Located in Toronto, Canada, the Toronto Zoo aims to excite guests about conserving the beauty of nature through hands-on and interactive educational experiences. Visitors can see a large variety wildlife and participate in exciting activities that will spark their passion for the natural world.


The first zoo to open in Toronto was the Riverdale Zoo, it was opened in 1888 and was a sad example of what zoos were at the time. Animals kept in dark, damp cages and tiny enclosures. In 1963, citizens wanted better for their zoo and its animals, they founded a council within the Municipality of Toronto and began planning for a new zoo. After years of planning, the plans for the new Toronto Zoo were a go and construction began in 1970.

The new Toronto Zoo was officially opened to the public in August 1974 and encompasses more than 710 acres of land. The zoo is open year-round and is home to more than 5,000 animals from approximately 500 different species.


There are a variety of animal exhibitions, exciting rides, and entertaining activities for visitors to enjoy. Some highlights include the following:

Baby Gorilla: Born in January 2014, Nneka is a baby lowland gorilla who resides at the Toronto Zoo! Guests can watch her grow, learn, and play alongside her older brother and witness these majestic creatures up-close-and-personal.

Discovery Zone: This exhibition is specially-designed just for the younger visitors to explore and learn about nature in a very hand-on way! There is a playground, a splash island, a theatre, and even animal demonstration zone where the little ones can pet and play with wild animals!

First Nation Art Garden: There are three beautiful and distinct pieces of artwork on display in this garden including a stonework turtle sculpture and a hand painted landscapes displayed on beautifully hand-crafted wooden signs. This area is engulfed in the natural beauty of the island that it represents and holds great significance to the locals.

Giant Pandas: Two giant pandas are on loan to the Toronto Zoo and visitors can experience them up-close-and-personal! Da Mao and Er Shun are two beautiful, playful, and loving giant pandas who are loving their home at the Toronto Zoo. Visitors can watch their daily enrichment activities and eat their weight in bamboo.

Giraffe House: The Toronto Zoo has the largest indoor giraffe house in all of Canada! Visitors can witness the tallest land mammal all year-round and experience this magnificent creature in a way they never thought possible. There is a large interpretive center in the viewing house alongside the large 173-meter Savanna landscape.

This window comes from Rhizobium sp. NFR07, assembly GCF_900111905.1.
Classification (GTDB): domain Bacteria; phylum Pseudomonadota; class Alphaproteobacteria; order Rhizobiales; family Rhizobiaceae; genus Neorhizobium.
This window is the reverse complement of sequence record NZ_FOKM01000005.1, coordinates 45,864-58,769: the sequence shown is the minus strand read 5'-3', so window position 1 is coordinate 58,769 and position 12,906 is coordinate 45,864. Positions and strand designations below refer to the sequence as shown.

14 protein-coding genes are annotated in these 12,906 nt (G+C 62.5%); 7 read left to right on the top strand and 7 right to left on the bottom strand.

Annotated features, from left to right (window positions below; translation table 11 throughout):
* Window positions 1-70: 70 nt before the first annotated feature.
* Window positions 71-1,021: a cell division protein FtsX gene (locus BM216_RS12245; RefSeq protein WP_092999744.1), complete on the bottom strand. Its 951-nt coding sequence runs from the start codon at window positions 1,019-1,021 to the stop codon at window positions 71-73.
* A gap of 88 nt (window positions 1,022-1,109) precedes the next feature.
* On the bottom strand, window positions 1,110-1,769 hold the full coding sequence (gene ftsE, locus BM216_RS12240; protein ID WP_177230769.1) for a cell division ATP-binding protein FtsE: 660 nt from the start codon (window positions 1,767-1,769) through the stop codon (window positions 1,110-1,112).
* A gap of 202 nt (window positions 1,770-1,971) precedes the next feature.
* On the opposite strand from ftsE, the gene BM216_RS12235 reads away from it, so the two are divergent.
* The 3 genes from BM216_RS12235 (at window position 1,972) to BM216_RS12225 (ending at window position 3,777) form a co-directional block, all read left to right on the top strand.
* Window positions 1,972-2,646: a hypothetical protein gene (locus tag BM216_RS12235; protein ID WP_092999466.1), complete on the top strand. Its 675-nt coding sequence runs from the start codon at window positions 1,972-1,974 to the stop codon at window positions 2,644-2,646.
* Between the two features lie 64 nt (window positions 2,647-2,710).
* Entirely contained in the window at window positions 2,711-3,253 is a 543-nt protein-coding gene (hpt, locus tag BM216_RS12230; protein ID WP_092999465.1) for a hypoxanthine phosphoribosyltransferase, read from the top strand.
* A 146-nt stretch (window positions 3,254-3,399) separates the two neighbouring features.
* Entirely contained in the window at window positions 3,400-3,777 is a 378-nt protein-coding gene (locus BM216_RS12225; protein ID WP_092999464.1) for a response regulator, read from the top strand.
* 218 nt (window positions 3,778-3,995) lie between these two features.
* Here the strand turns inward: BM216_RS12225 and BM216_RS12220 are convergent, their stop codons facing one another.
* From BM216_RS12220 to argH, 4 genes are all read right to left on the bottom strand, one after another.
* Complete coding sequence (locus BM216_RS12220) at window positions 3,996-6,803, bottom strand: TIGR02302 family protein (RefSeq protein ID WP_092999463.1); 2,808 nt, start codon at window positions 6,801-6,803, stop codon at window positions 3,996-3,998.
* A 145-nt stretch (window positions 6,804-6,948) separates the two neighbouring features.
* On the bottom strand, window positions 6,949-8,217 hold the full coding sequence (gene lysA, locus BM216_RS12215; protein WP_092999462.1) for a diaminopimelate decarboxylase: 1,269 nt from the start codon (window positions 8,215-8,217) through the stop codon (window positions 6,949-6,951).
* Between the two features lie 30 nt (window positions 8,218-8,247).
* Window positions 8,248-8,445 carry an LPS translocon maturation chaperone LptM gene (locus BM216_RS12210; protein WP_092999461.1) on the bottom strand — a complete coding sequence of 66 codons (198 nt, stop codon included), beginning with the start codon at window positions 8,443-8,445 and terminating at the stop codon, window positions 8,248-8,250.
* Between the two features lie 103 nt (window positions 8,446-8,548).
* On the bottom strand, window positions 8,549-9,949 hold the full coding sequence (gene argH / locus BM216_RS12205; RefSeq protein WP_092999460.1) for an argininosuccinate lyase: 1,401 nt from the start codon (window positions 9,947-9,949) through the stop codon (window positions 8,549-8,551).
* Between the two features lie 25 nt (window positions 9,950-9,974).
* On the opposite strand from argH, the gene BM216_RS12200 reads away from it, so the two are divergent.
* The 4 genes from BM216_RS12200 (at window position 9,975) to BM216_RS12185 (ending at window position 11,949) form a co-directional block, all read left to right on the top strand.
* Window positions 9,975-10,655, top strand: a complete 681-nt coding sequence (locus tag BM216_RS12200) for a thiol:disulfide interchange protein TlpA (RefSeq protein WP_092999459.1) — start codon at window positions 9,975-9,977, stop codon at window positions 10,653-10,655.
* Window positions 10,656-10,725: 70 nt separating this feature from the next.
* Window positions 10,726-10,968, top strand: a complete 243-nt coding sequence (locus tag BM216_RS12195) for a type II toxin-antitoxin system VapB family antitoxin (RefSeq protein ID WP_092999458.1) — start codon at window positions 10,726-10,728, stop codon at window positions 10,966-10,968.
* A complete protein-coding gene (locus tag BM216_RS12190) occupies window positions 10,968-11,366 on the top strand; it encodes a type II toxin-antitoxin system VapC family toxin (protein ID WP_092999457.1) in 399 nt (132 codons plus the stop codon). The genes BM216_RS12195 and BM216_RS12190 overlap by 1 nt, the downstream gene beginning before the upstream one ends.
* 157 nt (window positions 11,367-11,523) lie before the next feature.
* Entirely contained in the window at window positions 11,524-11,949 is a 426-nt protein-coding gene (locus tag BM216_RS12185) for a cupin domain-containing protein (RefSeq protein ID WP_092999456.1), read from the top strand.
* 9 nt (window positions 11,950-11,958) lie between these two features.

Meet the Zookeeper: There are year-round interactive “Meet the Keeper” events at the Toronto Zoo. Visitors can attend zookeeper talks and feedings of a large variety of species, including the red panda, the white rhinoceros, polar bears, the African penguin, and the komodo dragon. For the full schedule, visit the Zoo’s website.

Rhino Calf: There is a one-year-old rhino calf living at the Toronto Zoo! Nandu may only be a year old but he already weighs 1,645 pounds and eats more in a day than his mom! Visitors can witness him play, grow, and explore his home in an interactive and up-close-and-personal way. His daily enrichment and training activities are not only educational but entertaining and just darn cute. This exhibit is not to be missed!

Programs & Education:

The Toronto Zoo aims to educate visitors of all ages and inspire them to explore and engage with the natural world. The zoo provides the educational tools and hands-on activities to connect visitors with plants and animals. There are a variety of camps and public programs hosted year-round to help the zoo achieve its educational mission. The Toronto zoo was even voted the best summer day camp in 2013!

Conservation Programs:

The Toronto Zoo is highly involved in conservation programs including but not limited to: Captive breeding and reintroduction, helping to eliminate invasive plant and animal species, conducting invaluable research into aiding endangered animals through decreasing the rapid rate of habitat loss, teaching green initiatives, and the conservation of native endangered fish.

Be sure to pay a visit to the wildlife health center and witness the recovery and release process of many different endangered animals. A large portion of the proceeds from the zoo go directly into these conservation efforts, for more information, visit the zoo’s conservation information webpage.

Additional Information:

Toronto Zoo, 361A Old Finch Avenue, Toronto, Ontario, M1B 5K7, website, Phone: 416-392-5929

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